Evidence suggests that sexual violence is a learnt behaviour in some men. Studies on boys with a history of child sexual abuse show that 1 in 5 continue in later life to molest children themselves, thus continuing the cycle of abuse.

Violence in the family

One of the most common forms of sexual violence is that perpetrated by an intimate partner. About 50% of women who have experienced domestic violence are raped within their physically abusive relationship.

Alcohol and drug misuse

It is estimated that about 50% of all sexual assaults are committed by men who have been drinking alcohol. Similarly, about 50% of all sexual assault victims report that they were drinking alcohol at the time of the assault.

Mental illness, learning and physical disability

Disabled people and those with learning impairment and mental illness are reported to be four times more likely to experience sexual violence, and yet there is under-reporting of incidents. Victims of sexual violence from these groups may have difficulty verbalising their abuse.

Housing

Factors relating to household location, and housing tenure were also related to risk of victimisation. For example, prevalence rates were higher among females in the ‘City Living’ Output Area Classification category (5.5%), people living in flats or maisonettes (3.9%), those living in an urban area (2.6%) and in rented accommodation (3.4% for social rented accommodation and 4.6% for private rented).

Lifestyle

Sexual victimisation rates were higher for females who reported visiting a pub at least once a week (4.3%) or a night club one to three times a month (5.6%). Those who visited a night club at least four times a month had the highest victimisation rate of any characteristic covered by the CSEW (9.2%).

Last updated: 03/06/15

4. What is the level of need in the population?

Estimated prevalence

Estimated prevalence of sexual violence victimisation in Teesside during 2013/14

The Crime Survey of England and Wales (CSEW) estimates that in Teesside (2013/14), there was around 970 victims of serious sexual assault (rape, attempted rape and sexual assault), with 812  being female victims and 158 male.   Further estimates through the CSEW indicate that there was in the region of 4,700 (4,067 female and 633 male) victims of any sexual assault during the same time period.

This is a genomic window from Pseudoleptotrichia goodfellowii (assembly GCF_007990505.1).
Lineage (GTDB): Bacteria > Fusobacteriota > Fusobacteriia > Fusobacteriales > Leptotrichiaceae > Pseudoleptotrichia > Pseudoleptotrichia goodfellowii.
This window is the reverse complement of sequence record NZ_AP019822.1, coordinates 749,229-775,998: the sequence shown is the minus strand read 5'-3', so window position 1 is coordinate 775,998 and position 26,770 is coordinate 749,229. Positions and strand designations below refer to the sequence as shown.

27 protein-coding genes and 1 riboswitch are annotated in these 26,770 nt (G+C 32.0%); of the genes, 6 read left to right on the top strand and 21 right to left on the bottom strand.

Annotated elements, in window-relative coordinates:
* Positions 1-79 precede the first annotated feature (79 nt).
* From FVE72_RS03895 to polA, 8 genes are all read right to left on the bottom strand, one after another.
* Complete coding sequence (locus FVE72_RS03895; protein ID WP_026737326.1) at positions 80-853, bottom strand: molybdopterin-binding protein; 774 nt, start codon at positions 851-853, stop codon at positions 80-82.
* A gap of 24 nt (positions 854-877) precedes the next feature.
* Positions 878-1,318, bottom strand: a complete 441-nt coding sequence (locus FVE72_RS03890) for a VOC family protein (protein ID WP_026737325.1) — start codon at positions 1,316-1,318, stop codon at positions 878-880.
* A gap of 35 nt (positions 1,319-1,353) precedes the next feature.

When comparing this to the data received from the Police, the SARC and the Teesside Sexual Violence Services, the indication is that there is likely to have been a significant number of people that have been a victim of rape and other serious sexual offences that have not reported the incident to the SARC, the Police or other sexual violence service.   There is some concern that the rise nationally on the reporting of historical incidents may also at some point have an impact on the sexual violence services who may struggle to meet the demand.

Estimated prevalence of sexual violence victimisation in Teesside since the age of 16 years

The Crime Survey of England and Wales (CSEW) estimates that in Teesside it is likely that there are around 9,416 people (16+ years) who have been a victim of one or more serious sexual assaults (rape, attempted rape and sexual assault), with 8,624  being female victims and 792 male.   Further estimates through the CSEW indicate that there is in the region of 36,171 (31,893 female and 4,278 male) people (16+ years) who have been a victim of any sexual assault.

Cleveland Police

The tables below show the numbers of sexual offences were recorded by Cleveland Police during 2013/14 compared to the previous year.  

Office for National Statistics recorded crime statistics

The recorded crime figures for England and Wales showed an increase of 20% in all sexual offences in 2013/14 compared with the previous year. This is the highest level recorded since the introduction of the National Crime Recording Standard in April 2002.

The table below provides a comparison between national trends and the recorded figures for the Teesside.  

Due to levels of previous under reporting and the impact of major investigations in certain parts of the UK it is difficult to interpret anything from the comparison with national and local trends.

Service utilisation data in Teesside

The Sexual Assault Referral Centre (SARC)